You can find Louisiana Cookin‘s recipe for Fermented Hot Sauce here.
In the May/June issue of Louisiana Cookin’, our Foodways writer and Southern Food & Beverage Museum Director Elizabeth M. Williams discussed the art and history of one of Louisiana’s most cherished condiments: hot sauce. The Bayou State’s contribution to the hot sauce pantheon is fermented hot sauce. To delve further into the science and technique of fermented hot sauce, we turned to Chef Instructor John Carriere of the Louisiana Culinary Institute. This is what he had to say:
Fermented Hot Sauce vs. Canned Hot Sauce
So what is the difference between canned pickles and fermented, or also known as lactopickles? In my opinion, they couldn’t be more different, and each have their own unique advantages and disadvantages. Pickles made with vinegar, such as canned pickles, are sterilized to avoid stray bacteria or pathogens; sterilization also kills the good bacteria necessary for fermentation (commonly referred to as probiotic bacteria). Fermented pickles are not sterilized, and are made by creating a meticulous environment in which amazing, healthy lactic acid bacteria can grow and thrive. Probiotic bacteria are all over the news and supermarket shelves. They are microbes that are extremely beneficial to everything from digestion to immunity, and lactopickles are full of them.
By creating the right selective environment for good bacteria, naturally present lactic acid bacteria gobble the sugars in your vegetables. When they do that, they convert said sugars into many things, including lactic acid, which then does the work of preservation.
Fermentation does a lot of things—including preserving vegetables, making them healthier, and even making them safer to consume—but what it doesn’t do is make them shelf stable for extended periods of time. If you are looking for a product that will stay the same on your shelf for a year or more, you are looking for canned pickles, not fermented ones. If you are looking for a product that will change and age and become more nutrient-rich and acidic over time, you are looking for fermented pickles.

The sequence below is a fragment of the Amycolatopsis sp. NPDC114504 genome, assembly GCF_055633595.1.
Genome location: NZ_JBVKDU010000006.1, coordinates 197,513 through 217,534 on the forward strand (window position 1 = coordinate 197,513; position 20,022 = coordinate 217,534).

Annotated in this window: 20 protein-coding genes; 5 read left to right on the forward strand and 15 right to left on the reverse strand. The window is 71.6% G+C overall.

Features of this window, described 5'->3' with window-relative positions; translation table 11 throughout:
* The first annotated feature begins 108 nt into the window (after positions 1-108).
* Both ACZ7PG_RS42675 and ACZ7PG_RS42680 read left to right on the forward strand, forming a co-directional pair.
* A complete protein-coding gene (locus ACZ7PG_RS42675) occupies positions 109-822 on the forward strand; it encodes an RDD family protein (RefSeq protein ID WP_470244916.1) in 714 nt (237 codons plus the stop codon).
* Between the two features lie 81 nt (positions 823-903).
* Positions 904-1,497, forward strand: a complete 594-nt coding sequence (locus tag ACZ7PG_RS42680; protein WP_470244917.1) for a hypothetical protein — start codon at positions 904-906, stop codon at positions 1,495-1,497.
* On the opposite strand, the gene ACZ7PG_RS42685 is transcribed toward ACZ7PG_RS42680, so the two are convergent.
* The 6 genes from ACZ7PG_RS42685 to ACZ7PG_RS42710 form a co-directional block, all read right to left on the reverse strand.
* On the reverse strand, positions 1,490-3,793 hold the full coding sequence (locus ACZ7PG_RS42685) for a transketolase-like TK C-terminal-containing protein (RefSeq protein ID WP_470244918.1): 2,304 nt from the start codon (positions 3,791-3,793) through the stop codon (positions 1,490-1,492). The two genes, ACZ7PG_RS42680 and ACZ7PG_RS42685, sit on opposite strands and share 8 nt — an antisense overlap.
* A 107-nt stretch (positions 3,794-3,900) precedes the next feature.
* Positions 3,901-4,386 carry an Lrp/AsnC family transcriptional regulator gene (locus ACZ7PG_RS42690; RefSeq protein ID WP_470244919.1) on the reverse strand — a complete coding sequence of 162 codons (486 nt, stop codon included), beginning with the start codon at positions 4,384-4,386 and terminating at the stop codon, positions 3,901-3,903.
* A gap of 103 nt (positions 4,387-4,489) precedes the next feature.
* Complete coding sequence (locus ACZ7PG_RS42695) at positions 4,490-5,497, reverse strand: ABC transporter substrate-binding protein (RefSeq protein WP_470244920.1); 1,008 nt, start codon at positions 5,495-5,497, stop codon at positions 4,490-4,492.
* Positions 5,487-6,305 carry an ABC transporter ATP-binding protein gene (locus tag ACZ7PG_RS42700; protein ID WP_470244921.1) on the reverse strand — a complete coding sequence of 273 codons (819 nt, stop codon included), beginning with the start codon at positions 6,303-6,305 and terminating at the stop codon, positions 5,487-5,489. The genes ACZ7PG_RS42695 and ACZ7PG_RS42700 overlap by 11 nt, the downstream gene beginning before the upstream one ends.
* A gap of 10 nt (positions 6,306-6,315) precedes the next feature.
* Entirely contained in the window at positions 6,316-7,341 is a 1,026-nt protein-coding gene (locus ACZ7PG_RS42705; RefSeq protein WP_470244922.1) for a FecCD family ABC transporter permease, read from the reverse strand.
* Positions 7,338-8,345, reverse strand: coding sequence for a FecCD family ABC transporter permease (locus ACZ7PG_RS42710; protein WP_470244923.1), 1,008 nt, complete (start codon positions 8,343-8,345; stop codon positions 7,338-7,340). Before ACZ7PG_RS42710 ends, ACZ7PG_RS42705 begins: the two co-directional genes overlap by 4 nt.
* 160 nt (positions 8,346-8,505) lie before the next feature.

Canned pickles are shelf stable, but sterile and stripped of many nutrients. Fermented hot sauce and pickles will continue to change over time and eventually be inedible (or soft and decayed) and are more nutrient rich than the fresh, raw vegetables that you started with. Storing fermented pickles in a cool spot, such as a fridge or cellar will help preserve them longer.
Create The Right Environment For Fermenting
Temperature – Room temperature is the ideal temperature for pickling. Most sources agree that 68°F (20°C) is optimal for fermentation, although most also agree that anything in the 64°F to 78°F range (17.7° to 25.5°C) will work just fine. Warmer temperatures will speed up fermentation, lower temperatures will slow it. If temperatures are too low, fermentation may not start at all. If they are too high, fermentation will happen too quickly, leading to a faster decomposition of your yummy ferment and sometimes a less crispy pickle.
Submersion – There are different kinds of fermentation. Some require air (aerobic), others require no air (anaerobic). Pickles are the latter. There are lots of ways to create anaerobic conditions for your pickles. I prefer to do this in a crock with weights and a water seal, or in a bowl with a weighted down plate or in a jar. Remember, the veggies must be submerged if you want fermentation to happen. Without total submersion you will get surface mold (yucky, but not deadly) or your veggies will turn to mush.